It should be appreciated that the particular implementations shown and described herein are examples of the invention and are not intended to otherwise limit the scope of the present invention in any way. Indeed, for the sake of brevity, conventional electronics, manufacturing, semiconductor devices, and nanowire (NW) technologies and other functional aspects of the systems (and components of the individual operating components of the systems) may not be described in detail herein. Furthermore, for purposes of brevity, the invention is frequently described herein as pertaining to nanowires, and to a semiconductor transistor device. Moreover, while the number of nanowires and spacing of those nanowires are provided for the specific implementations discussed, the implementations are not intended to be limiting and a wide range of the number of nanowires and spacing can also be used. It should be appreciated that although nanowires are frequently referred to, the techniques described herein are also applicable to nanorods, nanotubes, and nanoribbons. It should further be appreciated that the manufacturing techniques described herein could be used to create any semiconductor device type, and other electronic component types. Further, the techniques would be suitable for application in electrical systems, optical systems, consumer electronics, industrial electronics, wireless systems, space applications, or any other application.
As used herein, the term “nanowire” generally refers to any elongated conductive or semiconductive material (or other material described herein) that includes at least one cross sectional dimension that is less than 500 nm, and preferably, less than 100 nm, and has an aspect ratio (length:width) of greater than 10, preferably greater than 50, and more preferably, greater than 100. Examples of such nanowires include semiconductor nanowires as described in Published International Patent Application Nos. WO 02/17362, WO 02/48701, and WO 01/03208, carbon nanotubes, and other elongated conductive or semiconductive structures of like dimensions.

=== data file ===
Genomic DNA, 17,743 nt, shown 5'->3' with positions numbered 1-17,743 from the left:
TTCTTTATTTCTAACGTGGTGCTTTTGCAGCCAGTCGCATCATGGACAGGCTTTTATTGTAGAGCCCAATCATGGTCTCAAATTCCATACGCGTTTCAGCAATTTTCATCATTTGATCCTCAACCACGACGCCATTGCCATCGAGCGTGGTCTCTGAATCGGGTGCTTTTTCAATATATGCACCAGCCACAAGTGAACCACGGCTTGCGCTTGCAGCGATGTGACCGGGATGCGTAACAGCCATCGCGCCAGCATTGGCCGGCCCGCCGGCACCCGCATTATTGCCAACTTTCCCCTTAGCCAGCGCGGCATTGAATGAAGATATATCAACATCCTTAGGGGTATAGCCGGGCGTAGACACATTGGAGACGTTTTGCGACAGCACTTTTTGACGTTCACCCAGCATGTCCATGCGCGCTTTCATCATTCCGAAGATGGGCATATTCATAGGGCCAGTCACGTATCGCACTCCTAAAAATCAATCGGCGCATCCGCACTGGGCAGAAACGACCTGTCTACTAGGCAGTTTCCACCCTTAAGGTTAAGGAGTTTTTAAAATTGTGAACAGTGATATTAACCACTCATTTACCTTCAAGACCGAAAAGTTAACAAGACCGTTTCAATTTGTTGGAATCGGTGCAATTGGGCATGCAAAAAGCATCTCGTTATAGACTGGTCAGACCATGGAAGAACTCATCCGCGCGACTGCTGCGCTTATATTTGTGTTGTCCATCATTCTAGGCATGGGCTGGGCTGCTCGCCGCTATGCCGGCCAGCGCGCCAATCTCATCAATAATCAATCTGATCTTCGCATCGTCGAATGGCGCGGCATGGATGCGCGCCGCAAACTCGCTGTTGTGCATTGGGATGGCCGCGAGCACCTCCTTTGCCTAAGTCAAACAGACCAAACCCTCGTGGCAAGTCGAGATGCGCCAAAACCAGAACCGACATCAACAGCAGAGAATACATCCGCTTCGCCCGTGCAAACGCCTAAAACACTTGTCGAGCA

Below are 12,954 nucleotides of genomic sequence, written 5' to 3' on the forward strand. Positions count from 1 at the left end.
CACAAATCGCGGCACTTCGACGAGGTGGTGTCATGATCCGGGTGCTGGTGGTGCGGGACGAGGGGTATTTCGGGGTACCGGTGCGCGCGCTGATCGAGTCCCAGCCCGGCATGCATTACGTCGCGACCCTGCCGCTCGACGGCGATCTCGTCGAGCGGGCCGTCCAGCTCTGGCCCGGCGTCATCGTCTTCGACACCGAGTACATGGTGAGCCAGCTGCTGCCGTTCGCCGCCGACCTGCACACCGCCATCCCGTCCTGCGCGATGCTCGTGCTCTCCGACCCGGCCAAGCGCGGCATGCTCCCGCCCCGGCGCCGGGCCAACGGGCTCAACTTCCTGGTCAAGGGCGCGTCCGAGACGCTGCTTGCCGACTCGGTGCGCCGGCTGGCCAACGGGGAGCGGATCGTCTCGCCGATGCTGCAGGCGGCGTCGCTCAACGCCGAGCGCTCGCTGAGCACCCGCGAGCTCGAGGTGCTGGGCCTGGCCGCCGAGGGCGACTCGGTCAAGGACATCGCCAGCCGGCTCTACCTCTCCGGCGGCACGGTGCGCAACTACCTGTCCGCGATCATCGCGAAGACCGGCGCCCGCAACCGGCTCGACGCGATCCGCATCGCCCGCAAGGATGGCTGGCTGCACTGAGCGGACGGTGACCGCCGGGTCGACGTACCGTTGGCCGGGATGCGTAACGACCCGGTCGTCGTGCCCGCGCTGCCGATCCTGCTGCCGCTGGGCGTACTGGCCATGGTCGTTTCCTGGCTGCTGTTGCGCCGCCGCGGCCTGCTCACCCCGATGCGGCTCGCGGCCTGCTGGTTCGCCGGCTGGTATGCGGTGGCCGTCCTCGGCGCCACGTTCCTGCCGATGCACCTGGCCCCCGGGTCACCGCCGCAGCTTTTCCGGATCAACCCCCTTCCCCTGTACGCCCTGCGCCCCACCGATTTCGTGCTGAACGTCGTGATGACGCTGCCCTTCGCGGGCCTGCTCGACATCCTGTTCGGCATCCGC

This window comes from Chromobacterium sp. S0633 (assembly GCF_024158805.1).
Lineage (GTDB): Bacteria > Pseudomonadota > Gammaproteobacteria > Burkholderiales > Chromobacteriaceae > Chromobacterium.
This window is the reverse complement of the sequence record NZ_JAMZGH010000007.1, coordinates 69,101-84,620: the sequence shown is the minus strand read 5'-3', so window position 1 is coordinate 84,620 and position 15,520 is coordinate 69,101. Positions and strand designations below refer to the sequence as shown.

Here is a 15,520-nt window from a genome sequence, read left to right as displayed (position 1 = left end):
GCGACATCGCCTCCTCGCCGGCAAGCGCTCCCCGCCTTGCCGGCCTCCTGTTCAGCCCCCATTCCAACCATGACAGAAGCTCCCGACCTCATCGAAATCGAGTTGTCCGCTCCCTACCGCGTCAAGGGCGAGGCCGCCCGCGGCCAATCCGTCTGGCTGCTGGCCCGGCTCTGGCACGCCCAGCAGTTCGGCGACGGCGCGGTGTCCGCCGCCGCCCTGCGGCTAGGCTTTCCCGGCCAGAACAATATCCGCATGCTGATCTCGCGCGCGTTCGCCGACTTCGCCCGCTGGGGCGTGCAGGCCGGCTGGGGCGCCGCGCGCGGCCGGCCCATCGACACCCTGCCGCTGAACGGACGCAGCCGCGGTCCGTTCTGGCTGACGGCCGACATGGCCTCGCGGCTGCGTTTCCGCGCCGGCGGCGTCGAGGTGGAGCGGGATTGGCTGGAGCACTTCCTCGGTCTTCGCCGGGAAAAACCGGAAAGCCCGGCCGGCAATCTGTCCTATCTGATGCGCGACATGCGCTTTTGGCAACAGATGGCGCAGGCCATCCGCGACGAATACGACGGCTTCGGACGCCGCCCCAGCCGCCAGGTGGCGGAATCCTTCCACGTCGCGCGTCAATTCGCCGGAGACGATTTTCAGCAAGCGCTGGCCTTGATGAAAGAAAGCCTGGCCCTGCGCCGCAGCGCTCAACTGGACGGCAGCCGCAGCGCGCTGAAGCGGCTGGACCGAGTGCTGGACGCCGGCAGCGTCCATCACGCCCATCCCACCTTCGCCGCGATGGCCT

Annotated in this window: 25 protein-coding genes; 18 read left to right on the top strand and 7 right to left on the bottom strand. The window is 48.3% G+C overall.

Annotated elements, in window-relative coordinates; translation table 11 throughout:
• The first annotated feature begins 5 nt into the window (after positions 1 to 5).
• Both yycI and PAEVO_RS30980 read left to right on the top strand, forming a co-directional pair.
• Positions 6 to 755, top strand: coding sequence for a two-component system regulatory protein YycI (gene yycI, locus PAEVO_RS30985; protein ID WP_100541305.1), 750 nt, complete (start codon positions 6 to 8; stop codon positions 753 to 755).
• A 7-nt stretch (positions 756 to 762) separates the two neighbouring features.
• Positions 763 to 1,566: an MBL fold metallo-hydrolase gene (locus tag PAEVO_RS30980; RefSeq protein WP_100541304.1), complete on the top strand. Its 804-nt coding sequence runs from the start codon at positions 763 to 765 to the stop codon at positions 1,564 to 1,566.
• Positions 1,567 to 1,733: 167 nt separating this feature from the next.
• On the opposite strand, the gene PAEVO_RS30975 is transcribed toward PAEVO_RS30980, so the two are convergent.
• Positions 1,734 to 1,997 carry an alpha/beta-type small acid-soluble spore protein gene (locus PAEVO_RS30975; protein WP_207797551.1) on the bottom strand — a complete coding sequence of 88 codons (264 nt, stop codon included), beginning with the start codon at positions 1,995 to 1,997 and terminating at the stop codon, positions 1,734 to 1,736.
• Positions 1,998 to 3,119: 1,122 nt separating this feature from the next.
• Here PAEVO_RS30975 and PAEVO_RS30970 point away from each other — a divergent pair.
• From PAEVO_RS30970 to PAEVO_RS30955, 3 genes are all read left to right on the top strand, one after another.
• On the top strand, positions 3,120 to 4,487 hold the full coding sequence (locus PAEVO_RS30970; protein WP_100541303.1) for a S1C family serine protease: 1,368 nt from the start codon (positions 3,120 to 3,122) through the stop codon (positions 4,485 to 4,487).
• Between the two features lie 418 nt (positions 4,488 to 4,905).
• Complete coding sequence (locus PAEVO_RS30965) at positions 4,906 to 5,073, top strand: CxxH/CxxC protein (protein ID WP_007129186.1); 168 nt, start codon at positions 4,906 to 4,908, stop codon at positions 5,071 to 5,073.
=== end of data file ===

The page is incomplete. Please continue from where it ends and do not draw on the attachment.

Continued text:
As used herein, the term “nanorod” generally refers to any elongated conductive or semiconductive material (or other material described herein) similar to a nanowire, but having an aspect ratio (length:width) less than that of a nanowire. Note that two or more nanorods can be coupled together along their longitudinal axis so that the coupled nanorods span all the way between any two or more points, such as contacts or electrodes. Alternatively, two or more nanorods can be substantially aligned along their longitudinal axis, but not coupled together, such that a small gap exists between the ends of the two or more nanorods. In this case, electrons can flow from one nanorod to another by hopping from one nanorod to another to traverse the small gap. The two or more nanorods can be substantially aligned, such that they form a path by which electrons can travel between electrodes.